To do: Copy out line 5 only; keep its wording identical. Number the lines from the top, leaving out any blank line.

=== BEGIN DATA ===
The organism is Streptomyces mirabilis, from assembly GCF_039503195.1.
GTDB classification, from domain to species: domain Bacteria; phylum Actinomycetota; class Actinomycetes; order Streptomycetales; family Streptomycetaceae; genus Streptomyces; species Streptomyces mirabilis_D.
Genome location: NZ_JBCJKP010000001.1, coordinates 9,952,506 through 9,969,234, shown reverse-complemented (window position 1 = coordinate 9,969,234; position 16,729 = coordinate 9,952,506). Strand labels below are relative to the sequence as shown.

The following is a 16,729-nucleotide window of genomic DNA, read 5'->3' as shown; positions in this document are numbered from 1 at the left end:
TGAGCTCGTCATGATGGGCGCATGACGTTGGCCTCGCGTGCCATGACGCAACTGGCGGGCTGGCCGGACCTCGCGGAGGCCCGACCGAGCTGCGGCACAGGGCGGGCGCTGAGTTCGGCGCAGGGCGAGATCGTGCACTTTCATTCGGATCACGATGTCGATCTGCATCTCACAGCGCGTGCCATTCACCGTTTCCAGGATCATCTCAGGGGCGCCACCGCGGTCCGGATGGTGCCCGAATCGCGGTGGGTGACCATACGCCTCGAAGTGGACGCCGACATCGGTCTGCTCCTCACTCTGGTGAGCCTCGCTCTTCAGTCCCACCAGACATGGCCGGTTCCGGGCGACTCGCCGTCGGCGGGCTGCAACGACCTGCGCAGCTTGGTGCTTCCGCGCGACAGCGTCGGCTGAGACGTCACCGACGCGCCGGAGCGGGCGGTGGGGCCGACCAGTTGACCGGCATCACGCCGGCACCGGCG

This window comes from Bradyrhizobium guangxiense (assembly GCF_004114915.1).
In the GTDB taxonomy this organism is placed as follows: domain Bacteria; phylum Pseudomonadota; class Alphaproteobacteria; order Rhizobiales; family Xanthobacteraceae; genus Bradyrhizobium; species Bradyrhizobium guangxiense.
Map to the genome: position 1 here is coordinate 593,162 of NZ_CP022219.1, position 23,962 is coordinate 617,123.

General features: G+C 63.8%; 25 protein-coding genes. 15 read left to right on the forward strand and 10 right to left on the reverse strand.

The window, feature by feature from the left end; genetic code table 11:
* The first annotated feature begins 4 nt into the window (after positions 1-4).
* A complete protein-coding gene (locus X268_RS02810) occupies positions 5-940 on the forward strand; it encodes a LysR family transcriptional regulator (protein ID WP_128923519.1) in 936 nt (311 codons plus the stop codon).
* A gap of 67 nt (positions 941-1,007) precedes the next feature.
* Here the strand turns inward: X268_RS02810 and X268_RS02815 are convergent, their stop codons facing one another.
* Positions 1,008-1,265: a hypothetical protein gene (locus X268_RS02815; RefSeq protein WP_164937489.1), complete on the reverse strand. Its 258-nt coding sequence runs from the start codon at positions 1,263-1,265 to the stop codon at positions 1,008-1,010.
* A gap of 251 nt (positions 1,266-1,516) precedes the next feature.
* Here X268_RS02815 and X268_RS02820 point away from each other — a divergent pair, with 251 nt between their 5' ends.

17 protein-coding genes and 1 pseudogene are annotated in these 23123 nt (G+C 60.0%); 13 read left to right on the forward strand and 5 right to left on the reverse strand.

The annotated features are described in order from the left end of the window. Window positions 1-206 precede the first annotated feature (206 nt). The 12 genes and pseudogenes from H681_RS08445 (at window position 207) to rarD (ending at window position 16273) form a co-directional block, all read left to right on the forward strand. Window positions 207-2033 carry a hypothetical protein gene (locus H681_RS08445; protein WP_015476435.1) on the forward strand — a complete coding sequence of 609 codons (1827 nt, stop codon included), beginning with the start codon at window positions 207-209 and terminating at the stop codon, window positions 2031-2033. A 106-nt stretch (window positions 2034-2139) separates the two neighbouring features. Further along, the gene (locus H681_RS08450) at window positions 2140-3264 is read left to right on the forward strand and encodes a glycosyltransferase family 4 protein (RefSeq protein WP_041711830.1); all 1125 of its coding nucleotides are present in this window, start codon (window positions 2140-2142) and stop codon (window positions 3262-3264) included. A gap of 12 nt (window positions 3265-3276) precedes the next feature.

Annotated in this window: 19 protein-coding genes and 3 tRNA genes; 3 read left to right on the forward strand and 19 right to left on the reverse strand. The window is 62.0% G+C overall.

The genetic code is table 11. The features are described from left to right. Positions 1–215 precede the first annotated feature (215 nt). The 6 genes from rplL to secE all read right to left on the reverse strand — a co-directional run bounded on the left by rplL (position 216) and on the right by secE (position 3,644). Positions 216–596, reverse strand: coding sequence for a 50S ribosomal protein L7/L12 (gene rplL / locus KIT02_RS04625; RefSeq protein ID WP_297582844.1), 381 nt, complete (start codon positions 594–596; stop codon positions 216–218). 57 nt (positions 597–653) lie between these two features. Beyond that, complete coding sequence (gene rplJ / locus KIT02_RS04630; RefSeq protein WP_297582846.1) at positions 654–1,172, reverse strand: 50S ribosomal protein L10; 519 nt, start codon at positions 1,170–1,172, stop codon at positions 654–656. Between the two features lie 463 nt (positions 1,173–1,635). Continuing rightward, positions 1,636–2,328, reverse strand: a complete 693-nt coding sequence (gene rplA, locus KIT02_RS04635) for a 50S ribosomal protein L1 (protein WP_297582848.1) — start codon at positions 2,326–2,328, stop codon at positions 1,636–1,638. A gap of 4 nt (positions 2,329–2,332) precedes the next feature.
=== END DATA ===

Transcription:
TGAGCTCGTCATGATGGGCGCATGACGTTGGCCTCGCGTGCCATGACGCAACTGGCGGGCTGGCCGGACCTCGCGGAGGCCCGACCGAGCTGCGGCACAGGGCGGGCGCTGAGTTCGGCGCAGGGCGAGATCGTGCACTTTCATTCGGATCACGATGTCGATCTGCATCTCACAGCGCGTGCCATTCACCGTTTCCAGGATCATCTCAGGGGCGCCACCGCGGTCCGGATGGTGCCCGAATCGCGGTGGGTGACCATACGCCTCGAAGTGGACGCCGACATCGGTCTGCTCCTCACTCTGGTGAGCCTCGCTCTTCAGTCCCACCAGACATGGCCGGTTCCGGGCGACTCGCCGTCGGCGGGCTGCAACGACCTGCGCAGCTTGGTGCTTCCGCGCGACAGCGTCGGCTGAGACGTCACCGACGCGCCGGAGCGGGCGGTGGGGCCGACCAGTTGACCGGCATCACGCCGGCACCGGCG